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Piura Blanco


70 2015

Dandelion Chocolate

Tasting Notes: green grapes and warm molasses

In 2015, our friends Jael and Dan Rattigan at French Broad Chocolates in Asheville, North Carolina were working with a large co-op in Peru named Norandino. Dan and Jael had a new cocoa shipment coming in, and wondered if we might be interested in getting to know Norandino and their beans. We tried several sets of beans that Norandino produces and settled on our favorite, Piura Blanco. Once the beans arrived we tinkered for months to highlight their bright fruity and warm syrupy notes, and released our first Peruvian bar in 2016.

Piura Blanco cacao is named for the location it comes from (Piura) and the high percentage of aromatic white beans found in each pod (Blanco). These rare white beans contain softer fat molecules than other cocoa, making them unusually tricky to temper. Our chocolate makers say that this origin is extra-thick in the bowl, and very hard to work with – but the delicious results are worth it. The finished bar is lush and creamy, with a softer bite than most dark chocolate, and a lighter, almost caramelly color.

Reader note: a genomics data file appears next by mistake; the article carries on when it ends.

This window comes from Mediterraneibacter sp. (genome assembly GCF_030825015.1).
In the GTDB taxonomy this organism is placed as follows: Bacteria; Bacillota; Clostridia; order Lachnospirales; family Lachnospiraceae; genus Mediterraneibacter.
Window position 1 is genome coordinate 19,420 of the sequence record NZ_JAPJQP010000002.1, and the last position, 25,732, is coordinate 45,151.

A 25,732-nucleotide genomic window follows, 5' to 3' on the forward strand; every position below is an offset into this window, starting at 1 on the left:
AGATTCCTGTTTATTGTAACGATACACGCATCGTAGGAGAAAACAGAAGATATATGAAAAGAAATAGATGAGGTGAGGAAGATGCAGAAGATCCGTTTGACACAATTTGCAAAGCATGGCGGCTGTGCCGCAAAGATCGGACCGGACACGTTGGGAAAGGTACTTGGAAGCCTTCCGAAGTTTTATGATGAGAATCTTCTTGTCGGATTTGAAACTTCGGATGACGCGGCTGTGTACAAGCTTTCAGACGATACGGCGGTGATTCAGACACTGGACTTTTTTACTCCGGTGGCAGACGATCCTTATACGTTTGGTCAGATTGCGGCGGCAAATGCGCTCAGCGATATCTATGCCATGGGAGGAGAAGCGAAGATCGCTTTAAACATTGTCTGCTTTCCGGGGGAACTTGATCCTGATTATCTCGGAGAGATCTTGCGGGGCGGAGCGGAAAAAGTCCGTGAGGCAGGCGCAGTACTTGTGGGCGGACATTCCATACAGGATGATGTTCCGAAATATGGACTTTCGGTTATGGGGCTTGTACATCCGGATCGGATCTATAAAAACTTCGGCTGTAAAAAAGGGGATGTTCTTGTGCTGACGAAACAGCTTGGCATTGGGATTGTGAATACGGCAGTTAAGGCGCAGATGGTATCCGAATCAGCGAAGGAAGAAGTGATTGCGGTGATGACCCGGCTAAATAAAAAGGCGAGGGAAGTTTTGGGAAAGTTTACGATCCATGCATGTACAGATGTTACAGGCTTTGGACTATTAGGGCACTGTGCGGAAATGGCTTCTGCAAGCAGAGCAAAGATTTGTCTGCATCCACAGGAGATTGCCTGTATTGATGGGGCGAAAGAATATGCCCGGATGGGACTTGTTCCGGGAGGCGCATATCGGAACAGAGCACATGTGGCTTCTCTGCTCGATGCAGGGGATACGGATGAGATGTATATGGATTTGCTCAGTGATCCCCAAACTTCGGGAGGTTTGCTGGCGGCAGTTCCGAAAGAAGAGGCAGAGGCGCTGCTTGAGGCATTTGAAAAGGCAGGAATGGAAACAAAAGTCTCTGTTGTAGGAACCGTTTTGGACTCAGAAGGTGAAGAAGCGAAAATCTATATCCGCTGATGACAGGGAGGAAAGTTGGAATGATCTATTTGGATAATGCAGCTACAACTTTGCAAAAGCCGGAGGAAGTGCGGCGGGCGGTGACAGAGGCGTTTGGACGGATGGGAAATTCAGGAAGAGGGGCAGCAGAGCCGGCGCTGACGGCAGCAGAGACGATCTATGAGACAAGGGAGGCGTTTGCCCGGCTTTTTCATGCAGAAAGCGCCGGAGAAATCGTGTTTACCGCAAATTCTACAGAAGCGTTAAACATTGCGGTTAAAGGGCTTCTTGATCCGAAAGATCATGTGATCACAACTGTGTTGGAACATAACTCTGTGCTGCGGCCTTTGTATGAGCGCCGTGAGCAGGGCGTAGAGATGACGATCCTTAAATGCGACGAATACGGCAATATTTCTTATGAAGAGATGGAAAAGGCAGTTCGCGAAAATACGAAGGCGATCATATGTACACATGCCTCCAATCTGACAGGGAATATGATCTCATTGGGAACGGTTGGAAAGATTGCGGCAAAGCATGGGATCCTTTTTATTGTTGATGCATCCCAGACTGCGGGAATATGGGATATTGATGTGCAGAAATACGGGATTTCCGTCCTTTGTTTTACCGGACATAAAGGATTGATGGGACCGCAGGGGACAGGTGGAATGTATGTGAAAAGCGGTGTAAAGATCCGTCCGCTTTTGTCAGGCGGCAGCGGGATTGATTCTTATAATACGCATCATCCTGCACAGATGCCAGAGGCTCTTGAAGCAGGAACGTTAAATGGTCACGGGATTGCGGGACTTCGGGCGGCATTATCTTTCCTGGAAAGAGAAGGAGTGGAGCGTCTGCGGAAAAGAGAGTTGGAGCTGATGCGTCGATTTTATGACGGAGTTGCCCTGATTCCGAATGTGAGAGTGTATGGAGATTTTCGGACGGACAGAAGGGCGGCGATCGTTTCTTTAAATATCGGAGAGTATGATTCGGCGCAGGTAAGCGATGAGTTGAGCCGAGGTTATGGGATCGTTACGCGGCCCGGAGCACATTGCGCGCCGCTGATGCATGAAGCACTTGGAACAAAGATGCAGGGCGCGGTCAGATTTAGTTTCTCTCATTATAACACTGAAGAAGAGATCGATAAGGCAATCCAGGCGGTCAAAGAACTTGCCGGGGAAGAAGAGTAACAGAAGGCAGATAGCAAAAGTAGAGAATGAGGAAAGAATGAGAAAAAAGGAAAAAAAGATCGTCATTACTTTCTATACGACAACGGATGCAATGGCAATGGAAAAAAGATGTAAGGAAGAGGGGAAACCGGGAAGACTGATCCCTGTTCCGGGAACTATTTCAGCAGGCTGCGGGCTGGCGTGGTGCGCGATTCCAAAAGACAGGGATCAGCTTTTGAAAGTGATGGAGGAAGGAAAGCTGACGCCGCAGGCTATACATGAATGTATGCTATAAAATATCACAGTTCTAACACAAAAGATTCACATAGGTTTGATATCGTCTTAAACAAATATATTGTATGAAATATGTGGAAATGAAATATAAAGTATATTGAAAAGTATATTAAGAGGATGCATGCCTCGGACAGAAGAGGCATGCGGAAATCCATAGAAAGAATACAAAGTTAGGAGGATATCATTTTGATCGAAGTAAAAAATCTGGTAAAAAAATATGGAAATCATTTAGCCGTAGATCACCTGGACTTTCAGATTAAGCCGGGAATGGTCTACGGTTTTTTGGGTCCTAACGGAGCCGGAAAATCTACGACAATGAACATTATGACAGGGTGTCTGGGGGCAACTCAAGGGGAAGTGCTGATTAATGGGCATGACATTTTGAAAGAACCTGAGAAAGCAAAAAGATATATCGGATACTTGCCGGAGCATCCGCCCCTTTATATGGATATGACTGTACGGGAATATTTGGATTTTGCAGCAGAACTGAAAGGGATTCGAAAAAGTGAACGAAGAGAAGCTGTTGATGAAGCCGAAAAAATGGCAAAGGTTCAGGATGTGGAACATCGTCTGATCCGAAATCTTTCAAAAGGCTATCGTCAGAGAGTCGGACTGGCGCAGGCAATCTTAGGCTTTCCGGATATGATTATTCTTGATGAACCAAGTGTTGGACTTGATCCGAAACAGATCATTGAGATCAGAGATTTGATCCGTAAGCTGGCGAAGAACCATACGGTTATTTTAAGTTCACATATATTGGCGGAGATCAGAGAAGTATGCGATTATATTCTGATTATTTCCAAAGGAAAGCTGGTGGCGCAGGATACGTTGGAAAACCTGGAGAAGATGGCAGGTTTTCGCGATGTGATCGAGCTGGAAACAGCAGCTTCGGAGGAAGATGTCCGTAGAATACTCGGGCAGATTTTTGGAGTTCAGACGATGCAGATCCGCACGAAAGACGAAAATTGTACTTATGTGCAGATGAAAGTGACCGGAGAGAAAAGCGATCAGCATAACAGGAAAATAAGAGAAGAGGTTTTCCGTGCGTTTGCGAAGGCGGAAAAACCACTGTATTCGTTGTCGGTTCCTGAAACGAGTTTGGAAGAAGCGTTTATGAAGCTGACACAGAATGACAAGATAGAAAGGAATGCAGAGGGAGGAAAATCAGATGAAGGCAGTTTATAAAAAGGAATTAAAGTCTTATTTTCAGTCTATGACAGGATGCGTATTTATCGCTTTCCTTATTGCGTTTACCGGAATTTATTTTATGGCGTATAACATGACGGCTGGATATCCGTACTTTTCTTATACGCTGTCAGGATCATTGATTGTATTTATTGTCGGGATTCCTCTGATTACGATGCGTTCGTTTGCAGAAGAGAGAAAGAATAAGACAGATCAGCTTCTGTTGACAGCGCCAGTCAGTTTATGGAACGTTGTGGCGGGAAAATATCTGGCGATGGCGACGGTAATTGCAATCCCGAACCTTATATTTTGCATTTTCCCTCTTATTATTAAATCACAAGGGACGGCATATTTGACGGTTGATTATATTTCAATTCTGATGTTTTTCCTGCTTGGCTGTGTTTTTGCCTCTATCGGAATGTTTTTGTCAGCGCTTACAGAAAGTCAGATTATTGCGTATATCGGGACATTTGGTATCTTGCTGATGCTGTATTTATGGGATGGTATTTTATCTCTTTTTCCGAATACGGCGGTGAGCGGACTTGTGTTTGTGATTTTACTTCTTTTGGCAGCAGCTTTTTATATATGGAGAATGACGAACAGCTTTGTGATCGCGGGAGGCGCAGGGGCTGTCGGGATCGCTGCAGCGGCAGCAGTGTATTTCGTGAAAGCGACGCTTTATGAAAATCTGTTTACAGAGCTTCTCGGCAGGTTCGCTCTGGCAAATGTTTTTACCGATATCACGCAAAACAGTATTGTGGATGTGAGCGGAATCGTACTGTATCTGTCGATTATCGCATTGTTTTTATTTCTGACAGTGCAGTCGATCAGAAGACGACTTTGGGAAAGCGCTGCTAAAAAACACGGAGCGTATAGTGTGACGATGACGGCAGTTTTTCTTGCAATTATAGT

We’ve crafted a final, limited-edition batch of 70% Piura Blanco bars from our small remaining quantity of these special beans.

Ingredients and Allergens

All of our single-origin chocolate is made with just cocoa beans and sugar; no added cocoa butter, lecithin, or vanilla. Our chocolate is free of soy, dairy, eggs, and gluten, and it is made in a factory that does not process nuts.


Two ounces (56g)

Learn More

Learn more about our cocoa beans and sugar the region, the farms, and the producers.

About Piura Blanco, Peru

We've wanted to make a Peruvian bar for a long time, but it wasn't until Dan and Jael Rattigan of French Broad Chocolates set our sights on the Norandino Cooperative in northern Peru last year that we were inspired to buy beans. After making a few sample batches from the beans Dan Jael gave us, we went in on a shipment together.

Producers who work with Norandino have different names and fermentation parameters for the beans they harvest from different altitudes and regions. The beans we buy are Piuro Blanco, named for the high percentage of white beans that appear in each pod (45%-50%). In Piura, the dry heat, higher altitude, and sunlight keep the cacao trees relatively disease-free.